Tissue engineering. Part C, Methods

Development and Characterization of In Vitro Human Oral Mucosal Equivalents Derived from Immortalized Oral Keratinocytes.

PMID 27846777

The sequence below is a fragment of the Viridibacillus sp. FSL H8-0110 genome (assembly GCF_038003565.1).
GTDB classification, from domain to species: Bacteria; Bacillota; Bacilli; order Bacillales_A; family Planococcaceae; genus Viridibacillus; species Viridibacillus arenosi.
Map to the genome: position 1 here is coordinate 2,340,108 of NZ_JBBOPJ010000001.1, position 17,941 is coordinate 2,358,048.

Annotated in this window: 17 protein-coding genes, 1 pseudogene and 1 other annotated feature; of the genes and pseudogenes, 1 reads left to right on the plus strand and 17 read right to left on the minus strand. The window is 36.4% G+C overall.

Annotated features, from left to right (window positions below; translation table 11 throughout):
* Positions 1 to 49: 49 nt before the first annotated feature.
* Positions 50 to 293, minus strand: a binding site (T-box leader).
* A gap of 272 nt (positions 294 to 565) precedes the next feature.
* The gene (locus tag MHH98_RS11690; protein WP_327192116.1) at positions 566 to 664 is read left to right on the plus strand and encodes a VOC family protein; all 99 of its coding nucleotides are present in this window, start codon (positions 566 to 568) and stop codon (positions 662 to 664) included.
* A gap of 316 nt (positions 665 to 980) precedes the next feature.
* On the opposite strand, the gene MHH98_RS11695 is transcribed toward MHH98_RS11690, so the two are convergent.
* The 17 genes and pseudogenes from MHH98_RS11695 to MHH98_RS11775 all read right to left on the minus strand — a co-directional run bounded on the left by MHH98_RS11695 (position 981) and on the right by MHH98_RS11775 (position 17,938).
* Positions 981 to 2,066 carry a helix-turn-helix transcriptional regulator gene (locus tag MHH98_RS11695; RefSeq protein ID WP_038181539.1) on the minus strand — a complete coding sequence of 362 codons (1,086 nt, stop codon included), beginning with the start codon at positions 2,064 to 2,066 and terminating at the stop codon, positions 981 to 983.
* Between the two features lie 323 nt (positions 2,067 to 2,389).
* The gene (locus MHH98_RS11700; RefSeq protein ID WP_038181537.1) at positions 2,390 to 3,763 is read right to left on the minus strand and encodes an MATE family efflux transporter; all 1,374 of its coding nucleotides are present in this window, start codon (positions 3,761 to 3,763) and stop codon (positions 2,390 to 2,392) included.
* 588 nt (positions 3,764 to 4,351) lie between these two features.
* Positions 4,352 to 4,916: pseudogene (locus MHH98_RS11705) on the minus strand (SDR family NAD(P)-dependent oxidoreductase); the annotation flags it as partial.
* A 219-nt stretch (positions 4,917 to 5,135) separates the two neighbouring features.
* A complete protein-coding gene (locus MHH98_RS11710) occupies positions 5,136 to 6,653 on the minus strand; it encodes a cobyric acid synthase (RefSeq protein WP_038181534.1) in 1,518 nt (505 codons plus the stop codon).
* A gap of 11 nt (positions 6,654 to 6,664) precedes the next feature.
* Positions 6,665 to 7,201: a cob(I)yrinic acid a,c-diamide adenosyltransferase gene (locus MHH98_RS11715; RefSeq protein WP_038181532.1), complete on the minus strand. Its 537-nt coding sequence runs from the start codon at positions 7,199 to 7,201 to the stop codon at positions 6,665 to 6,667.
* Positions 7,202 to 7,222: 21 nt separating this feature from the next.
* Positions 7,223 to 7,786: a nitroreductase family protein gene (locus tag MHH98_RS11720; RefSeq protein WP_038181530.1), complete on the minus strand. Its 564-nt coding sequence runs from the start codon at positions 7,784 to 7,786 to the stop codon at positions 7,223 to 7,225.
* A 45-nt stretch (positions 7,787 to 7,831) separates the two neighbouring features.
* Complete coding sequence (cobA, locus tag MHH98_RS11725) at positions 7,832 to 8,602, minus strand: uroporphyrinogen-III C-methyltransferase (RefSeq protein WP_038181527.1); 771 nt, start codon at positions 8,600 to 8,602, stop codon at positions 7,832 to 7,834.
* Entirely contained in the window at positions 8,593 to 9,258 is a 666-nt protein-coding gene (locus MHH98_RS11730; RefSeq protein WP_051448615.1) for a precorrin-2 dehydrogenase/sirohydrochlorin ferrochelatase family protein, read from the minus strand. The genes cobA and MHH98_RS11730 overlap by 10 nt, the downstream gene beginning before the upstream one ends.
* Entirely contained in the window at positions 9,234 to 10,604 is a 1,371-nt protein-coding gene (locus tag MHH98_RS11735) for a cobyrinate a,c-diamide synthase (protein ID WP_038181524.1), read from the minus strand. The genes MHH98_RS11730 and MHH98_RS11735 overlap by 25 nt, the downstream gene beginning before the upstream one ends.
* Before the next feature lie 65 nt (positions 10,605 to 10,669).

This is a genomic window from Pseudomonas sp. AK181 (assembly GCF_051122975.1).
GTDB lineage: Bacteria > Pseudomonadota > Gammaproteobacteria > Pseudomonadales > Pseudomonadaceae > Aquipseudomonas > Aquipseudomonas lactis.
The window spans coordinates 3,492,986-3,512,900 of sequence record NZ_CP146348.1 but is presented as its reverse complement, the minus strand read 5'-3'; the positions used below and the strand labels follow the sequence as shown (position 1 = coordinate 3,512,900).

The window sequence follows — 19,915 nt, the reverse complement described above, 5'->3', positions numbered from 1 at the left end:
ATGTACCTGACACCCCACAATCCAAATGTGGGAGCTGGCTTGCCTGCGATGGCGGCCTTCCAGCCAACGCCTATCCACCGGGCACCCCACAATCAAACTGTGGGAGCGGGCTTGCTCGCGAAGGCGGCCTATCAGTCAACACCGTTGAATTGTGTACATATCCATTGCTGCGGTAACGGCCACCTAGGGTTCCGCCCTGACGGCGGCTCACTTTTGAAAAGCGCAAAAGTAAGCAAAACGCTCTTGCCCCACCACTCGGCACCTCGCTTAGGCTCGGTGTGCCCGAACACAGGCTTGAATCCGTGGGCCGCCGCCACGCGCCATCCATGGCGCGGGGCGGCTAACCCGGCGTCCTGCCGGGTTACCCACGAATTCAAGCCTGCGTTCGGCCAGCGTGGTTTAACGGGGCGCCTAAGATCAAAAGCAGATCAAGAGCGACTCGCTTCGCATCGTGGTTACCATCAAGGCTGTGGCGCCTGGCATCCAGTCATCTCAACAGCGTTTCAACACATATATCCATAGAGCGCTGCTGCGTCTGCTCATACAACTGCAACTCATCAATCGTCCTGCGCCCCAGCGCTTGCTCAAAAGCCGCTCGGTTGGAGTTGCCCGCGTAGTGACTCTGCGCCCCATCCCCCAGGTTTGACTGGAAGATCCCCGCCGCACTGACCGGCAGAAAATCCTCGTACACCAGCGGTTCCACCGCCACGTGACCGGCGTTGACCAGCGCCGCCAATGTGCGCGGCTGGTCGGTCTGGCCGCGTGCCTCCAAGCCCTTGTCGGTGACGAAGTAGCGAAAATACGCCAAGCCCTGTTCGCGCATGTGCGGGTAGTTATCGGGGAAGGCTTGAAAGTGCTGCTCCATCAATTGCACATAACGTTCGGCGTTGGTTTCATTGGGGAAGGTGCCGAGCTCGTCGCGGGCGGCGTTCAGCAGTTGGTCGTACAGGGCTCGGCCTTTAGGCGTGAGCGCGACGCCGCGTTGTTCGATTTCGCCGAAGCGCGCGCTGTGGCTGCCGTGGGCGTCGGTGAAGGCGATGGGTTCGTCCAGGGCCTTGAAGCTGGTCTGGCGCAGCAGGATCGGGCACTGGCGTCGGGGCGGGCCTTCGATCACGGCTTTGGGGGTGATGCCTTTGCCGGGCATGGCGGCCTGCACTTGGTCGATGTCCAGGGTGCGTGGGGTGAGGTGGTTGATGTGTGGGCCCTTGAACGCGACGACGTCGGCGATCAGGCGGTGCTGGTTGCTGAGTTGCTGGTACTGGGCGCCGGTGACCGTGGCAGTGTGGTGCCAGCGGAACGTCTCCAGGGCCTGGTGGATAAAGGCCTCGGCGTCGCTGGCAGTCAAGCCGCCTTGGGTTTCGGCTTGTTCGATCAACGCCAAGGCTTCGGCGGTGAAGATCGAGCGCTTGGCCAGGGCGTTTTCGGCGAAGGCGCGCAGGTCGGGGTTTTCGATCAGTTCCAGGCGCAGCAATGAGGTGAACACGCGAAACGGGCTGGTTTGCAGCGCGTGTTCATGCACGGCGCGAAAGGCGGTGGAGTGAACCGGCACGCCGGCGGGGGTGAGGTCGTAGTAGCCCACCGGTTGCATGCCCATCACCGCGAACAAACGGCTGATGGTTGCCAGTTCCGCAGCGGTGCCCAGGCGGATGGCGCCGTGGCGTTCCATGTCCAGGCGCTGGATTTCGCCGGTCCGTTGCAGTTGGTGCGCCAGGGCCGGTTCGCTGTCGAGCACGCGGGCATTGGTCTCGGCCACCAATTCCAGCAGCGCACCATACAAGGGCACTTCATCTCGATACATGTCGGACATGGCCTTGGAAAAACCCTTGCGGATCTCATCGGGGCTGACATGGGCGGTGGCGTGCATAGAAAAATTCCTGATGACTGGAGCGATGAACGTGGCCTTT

Tissue-engineered oral mucosal equivalents (OME) are being increasingly used to measure toxicity, drug delivery, and to model oral diseases. Current OME mainly comprise normal oral keratinocytes (NOK) cultured on top of a normal oral fibroblasts-containing matrix. However, the commercial supply of NOK is limited, restricting widespread use of these mucosal models. In addition, NOK suffer from poor longevity and donor-to-donor variability. Therefore, we constructed, characterized, and tested the functionality of OME based on commercial TERT2-immortalized oral keratinocytes (FNB6) to produce a more readily available alternative to NOK-based OME. FNB6 OME cultured at an air-to-liquid interface for 14 days exhibited expression of differentiation markers cytokeratin 13 in the suprabasal layers and cytokeratin 14 in basal layer of the epithelium. Proliferating cells were restricted to the basal epithelium, and there was immuno-positive expression of E-cadherin confirming the presence of established cell-to-cell contacts. The histology and expression of these structural markers paralleled those observed in the normal oral mucosa and NOK-based models. On stimulation with TNFα and IL-1, FNB6 OME displayed a similar global gene expression profile to NOK-based OME, with increased expression of many common pro-inflammatory molecules such as chemokines (CXCL8), cytokines (IL-6), and adhesion molecules (ICAM-1) when analyzed by gene array and quantitative PCR. Similarly, pathway analysis showed that both FNB6 and NOK models initiated similar intracellular signaling on stimulation. Gene expression in FNB6 OME was more consistent than NOK-based OME that suffered from donor variation in response to stimuli. Mucosal equivalents based on immortalized FNB6 cells are accessible, reproducible and will provide an alternative animal experimental system for studying mucosal drug delivery systems, host-pathogen interactions, and drug-induced toxicity.